7. Structural and Temporal Requirements of Wnt/PCP Protein Vangl2 Function for Convergence and Extension Movements and Facial Branchiomotor Neuron Migration in Zebrafish

    PubMed Central

    Pan, Xiufang; Sittaramane, Vinoth; Gurung, Suman; Chandrasekhar, Anand

    2014-01-01

    Van gogh-like 2 (Vangl2), a core component of the Wnt/Planar Cell Polarity (PCP) signaling pathway, is a four-pass transmembrane protein with N-terminal and C-terminal domains located in the cytosol, and is structurally conserved from flies to mammals. In vertebrates, Vangl2 plays an essential role in convergence and extension (CE) movements during gastrulation and in facial branchiomotor (FBM) neuron migration in the hindbrain. However, the roles of specific Vangl2 domains, of membrane association, and of specific extracellular and intracellular motifs have not been examined, especially in the context of FBM neuron migration. Through heat shock-inducible expression of various Vangl2 transgenes, we found that membrane associated functions of the N-terminal and C-terminal domains of Vangl2 are involved in regulating FBM neuron migration. Importantly, through temperature shift experiments, we found that the critical period for Vangl2 function coincides with the initial stages of FBM neuron migration out of rhombomere 4. Intriguingly, we have also uncovered a putative nuclear localization motif in the C-terminal domain that may play a role in regulating CE movements. PMID:24333599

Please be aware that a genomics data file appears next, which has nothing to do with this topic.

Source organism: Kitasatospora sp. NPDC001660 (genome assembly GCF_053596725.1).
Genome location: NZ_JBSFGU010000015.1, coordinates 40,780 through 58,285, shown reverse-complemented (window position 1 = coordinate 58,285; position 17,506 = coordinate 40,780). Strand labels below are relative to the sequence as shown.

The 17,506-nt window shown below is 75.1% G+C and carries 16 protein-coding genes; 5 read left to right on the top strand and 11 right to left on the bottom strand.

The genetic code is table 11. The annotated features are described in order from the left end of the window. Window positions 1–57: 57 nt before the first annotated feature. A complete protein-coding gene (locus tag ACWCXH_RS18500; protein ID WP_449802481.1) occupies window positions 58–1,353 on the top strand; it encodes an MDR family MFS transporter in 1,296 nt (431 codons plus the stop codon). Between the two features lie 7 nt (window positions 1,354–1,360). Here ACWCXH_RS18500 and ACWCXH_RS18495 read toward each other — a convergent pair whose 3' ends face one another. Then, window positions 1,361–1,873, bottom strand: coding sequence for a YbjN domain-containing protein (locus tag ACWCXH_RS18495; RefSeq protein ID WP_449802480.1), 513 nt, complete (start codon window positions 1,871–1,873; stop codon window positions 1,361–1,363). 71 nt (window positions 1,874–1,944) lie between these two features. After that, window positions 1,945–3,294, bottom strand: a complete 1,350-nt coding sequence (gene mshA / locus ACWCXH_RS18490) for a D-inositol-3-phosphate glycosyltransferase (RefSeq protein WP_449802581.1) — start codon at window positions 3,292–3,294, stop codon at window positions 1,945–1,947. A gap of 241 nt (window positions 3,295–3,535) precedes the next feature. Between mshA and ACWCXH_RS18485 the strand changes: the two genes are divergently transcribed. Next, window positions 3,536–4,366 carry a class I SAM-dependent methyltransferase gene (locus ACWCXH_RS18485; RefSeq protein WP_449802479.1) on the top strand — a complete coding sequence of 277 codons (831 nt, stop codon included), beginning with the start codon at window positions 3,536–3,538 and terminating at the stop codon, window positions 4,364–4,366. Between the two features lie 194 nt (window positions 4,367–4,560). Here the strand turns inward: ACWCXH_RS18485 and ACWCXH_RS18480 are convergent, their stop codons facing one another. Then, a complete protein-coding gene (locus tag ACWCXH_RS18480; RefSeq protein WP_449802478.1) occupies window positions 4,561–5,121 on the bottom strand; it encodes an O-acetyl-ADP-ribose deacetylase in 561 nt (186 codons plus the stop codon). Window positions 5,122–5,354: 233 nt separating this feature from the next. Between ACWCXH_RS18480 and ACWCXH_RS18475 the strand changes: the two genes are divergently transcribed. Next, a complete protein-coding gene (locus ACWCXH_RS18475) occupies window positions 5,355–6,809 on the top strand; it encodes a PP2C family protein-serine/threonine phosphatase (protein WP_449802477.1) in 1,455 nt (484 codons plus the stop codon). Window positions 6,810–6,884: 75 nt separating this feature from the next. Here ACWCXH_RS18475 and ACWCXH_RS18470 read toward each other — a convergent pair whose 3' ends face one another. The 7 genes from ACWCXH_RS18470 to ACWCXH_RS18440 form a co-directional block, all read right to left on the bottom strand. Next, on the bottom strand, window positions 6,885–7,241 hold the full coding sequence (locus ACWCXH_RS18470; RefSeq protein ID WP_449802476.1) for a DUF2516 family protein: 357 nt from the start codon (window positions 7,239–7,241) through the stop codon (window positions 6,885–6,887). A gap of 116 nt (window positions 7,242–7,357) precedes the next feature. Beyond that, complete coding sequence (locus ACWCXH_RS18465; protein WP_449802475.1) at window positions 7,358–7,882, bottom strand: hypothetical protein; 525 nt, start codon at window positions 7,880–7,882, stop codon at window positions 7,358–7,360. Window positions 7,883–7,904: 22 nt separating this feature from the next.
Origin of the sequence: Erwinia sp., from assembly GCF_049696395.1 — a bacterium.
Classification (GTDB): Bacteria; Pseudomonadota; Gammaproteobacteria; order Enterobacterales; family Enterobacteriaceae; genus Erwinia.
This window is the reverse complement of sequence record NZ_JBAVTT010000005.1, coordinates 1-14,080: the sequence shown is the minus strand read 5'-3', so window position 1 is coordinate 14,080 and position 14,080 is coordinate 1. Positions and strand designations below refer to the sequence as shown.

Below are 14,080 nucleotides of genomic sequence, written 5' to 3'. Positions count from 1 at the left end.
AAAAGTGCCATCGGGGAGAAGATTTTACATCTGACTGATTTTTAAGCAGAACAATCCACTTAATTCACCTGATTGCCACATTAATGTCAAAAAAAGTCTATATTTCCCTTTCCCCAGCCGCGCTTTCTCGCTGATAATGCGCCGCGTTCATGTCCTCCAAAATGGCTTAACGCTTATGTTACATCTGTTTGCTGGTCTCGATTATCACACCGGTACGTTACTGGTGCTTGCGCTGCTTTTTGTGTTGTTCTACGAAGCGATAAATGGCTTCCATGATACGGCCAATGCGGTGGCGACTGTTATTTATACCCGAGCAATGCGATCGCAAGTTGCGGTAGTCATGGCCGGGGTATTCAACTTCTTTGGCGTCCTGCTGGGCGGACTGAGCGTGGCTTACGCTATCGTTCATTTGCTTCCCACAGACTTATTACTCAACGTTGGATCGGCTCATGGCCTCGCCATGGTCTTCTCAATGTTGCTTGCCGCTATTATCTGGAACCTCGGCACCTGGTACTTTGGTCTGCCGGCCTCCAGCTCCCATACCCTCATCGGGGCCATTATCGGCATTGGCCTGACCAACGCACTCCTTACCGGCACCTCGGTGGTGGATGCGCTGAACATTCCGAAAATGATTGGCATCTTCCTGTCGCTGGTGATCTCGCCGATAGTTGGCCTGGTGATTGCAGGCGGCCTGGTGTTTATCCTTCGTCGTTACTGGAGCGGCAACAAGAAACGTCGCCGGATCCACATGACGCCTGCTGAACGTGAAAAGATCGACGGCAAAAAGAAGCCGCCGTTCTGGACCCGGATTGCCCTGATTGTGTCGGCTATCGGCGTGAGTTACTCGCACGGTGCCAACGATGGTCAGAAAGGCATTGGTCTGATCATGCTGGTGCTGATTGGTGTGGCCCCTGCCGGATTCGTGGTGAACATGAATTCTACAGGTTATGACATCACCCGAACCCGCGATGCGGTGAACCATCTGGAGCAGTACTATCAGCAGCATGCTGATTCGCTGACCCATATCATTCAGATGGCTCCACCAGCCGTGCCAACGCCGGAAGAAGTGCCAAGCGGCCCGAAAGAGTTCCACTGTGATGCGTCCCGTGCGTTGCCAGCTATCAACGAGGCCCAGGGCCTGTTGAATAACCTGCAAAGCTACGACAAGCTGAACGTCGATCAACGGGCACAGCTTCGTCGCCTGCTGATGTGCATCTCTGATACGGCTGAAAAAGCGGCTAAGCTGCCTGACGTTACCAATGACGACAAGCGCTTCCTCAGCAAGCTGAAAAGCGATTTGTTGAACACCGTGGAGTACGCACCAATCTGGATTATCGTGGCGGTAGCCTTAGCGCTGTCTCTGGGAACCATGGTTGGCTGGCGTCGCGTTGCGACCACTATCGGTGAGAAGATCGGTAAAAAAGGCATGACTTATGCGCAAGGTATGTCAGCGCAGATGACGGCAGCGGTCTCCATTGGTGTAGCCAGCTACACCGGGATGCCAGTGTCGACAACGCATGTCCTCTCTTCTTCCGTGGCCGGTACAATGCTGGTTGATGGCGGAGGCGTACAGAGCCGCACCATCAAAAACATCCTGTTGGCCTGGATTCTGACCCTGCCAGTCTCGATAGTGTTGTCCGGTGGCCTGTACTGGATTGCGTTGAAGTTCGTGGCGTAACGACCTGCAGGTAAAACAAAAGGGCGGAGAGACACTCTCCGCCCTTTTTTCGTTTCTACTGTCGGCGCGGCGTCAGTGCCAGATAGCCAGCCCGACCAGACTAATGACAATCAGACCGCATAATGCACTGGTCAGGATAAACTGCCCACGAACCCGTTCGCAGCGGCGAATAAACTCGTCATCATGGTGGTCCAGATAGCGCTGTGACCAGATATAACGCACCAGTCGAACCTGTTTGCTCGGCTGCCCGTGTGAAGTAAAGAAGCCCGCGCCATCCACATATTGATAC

8. The effect of high and low levels of supplementation on milk production, nitrogen utilization efficiency, and milk protein fractions in late-lactation dairy cows.